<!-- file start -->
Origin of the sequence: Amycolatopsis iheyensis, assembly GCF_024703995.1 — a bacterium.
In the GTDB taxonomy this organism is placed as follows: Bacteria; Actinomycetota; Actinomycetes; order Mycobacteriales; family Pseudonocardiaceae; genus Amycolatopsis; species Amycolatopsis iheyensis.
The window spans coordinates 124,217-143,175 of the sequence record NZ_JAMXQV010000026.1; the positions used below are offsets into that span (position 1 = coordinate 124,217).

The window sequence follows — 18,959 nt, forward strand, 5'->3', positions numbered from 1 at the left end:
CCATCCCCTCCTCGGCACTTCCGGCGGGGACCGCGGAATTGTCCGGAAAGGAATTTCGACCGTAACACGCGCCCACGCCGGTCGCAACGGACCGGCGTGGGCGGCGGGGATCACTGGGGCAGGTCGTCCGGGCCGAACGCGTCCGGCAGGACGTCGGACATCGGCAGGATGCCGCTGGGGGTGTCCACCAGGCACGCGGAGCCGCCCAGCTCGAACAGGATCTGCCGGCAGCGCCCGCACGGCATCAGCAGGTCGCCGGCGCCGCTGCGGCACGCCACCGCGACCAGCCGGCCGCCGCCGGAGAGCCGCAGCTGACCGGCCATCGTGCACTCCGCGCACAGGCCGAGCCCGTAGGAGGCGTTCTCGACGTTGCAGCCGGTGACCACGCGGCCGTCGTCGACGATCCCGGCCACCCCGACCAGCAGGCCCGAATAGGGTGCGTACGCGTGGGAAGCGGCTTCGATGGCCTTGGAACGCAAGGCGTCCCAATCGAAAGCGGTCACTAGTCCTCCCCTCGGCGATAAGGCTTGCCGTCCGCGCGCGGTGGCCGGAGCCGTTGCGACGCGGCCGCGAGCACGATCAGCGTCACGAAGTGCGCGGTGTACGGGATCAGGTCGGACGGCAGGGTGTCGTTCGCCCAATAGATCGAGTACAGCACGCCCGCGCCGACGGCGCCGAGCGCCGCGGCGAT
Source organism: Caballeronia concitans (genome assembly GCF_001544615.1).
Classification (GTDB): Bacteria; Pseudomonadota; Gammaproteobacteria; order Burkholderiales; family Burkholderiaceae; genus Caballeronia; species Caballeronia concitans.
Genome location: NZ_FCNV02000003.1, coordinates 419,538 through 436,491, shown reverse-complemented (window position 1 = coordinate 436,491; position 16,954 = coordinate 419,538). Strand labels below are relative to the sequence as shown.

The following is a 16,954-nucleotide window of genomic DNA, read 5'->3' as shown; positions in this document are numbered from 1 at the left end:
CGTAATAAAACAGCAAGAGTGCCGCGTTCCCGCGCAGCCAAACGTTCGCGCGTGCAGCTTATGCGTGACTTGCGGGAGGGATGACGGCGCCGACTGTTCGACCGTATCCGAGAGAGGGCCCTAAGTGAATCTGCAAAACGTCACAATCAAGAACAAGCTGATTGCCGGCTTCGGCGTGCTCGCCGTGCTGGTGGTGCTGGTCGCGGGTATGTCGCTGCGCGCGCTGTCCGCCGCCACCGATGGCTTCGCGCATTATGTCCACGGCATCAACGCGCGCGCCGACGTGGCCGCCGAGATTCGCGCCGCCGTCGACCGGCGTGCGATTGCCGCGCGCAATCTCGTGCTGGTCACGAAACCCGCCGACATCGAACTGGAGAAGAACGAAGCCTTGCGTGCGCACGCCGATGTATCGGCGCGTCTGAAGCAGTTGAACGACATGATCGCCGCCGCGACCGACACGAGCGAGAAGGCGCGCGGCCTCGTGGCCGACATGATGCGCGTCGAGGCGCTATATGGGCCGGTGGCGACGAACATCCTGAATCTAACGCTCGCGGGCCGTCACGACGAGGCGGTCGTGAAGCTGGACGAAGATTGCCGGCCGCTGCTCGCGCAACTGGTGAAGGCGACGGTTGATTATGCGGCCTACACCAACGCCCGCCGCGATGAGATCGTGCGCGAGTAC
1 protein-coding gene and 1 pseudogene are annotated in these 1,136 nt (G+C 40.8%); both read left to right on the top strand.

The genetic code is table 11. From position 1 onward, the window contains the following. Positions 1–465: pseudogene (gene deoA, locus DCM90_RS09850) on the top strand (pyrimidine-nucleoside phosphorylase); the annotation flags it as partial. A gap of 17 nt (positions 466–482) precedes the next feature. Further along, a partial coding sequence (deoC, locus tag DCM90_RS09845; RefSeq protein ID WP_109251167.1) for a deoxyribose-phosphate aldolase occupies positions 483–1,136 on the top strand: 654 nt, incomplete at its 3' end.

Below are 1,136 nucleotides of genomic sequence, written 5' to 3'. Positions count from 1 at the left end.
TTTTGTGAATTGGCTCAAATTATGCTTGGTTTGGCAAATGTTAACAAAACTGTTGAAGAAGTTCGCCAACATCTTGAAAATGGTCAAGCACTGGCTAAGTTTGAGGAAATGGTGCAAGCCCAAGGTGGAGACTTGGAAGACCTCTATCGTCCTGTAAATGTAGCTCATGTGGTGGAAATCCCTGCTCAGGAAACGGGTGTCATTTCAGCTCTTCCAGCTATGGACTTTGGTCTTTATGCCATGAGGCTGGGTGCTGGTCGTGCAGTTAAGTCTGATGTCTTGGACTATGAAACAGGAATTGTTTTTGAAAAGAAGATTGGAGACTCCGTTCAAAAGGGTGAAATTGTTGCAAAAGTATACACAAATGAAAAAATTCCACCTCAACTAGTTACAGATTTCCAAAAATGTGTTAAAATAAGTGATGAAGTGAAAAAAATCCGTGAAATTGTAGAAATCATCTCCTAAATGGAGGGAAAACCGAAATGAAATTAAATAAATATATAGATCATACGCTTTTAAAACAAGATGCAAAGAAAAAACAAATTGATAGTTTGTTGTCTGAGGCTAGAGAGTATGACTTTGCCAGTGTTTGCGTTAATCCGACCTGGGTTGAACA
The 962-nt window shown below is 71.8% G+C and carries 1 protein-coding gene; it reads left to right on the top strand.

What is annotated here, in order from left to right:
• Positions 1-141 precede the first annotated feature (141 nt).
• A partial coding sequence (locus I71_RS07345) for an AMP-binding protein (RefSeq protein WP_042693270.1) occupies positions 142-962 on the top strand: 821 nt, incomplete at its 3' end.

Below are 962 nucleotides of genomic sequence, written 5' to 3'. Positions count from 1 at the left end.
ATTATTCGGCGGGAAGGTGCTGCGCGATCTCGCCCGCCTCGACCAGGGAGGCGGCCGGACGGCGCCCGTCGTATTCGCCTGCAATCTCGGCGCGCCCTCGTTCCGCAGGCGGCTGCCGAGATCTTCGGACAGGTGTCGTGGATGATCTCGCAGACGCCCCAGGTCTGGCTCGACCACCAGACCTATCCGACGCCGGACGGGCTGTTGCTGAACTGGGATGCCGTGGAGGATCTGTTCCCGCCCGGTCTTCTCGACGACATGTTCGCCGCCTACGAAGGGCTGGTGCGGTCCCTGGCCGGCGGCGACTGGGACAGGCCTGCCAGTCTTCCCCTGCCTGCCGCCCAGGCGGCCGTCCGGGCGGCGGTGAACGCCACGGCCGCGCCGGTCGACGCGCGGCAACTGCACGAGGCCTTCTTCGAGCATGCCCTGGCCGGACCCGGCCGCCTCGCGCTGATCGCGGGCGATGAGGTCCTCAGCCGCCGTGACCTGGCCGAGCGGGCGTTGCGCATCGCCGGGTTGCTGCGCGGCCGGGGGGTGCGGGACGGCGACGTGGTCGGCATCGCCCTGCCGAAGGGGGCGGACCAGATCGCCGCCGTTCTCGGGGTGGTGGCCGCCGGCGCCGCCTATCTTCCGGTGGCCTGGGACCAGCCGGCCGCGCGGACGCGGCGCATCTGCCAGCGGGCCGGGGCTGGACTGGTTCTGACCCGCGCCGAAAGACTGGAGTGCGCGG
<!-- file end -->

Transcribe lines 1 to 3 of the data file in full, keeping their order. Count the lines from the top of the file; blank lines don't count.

Origin of the sequence: Amycolatopsis iheyensis, assembly GCF_024703995.1 — a bacterium.
In the GTDB taxonomy this organism is placed as follows: Bacteria; Actinomycetota; Actinomycetes; order Mycobacteriales; family Pseudonocardiaceae; genus Amycolatopsis; species Amycolatopsis iheyensis.
The window spans coordinates 124,217-143,175 of the sequence record NZ_JAMXQV010000026.1; the positions used below are offsets into that span (position 1 = coordinate 124,217).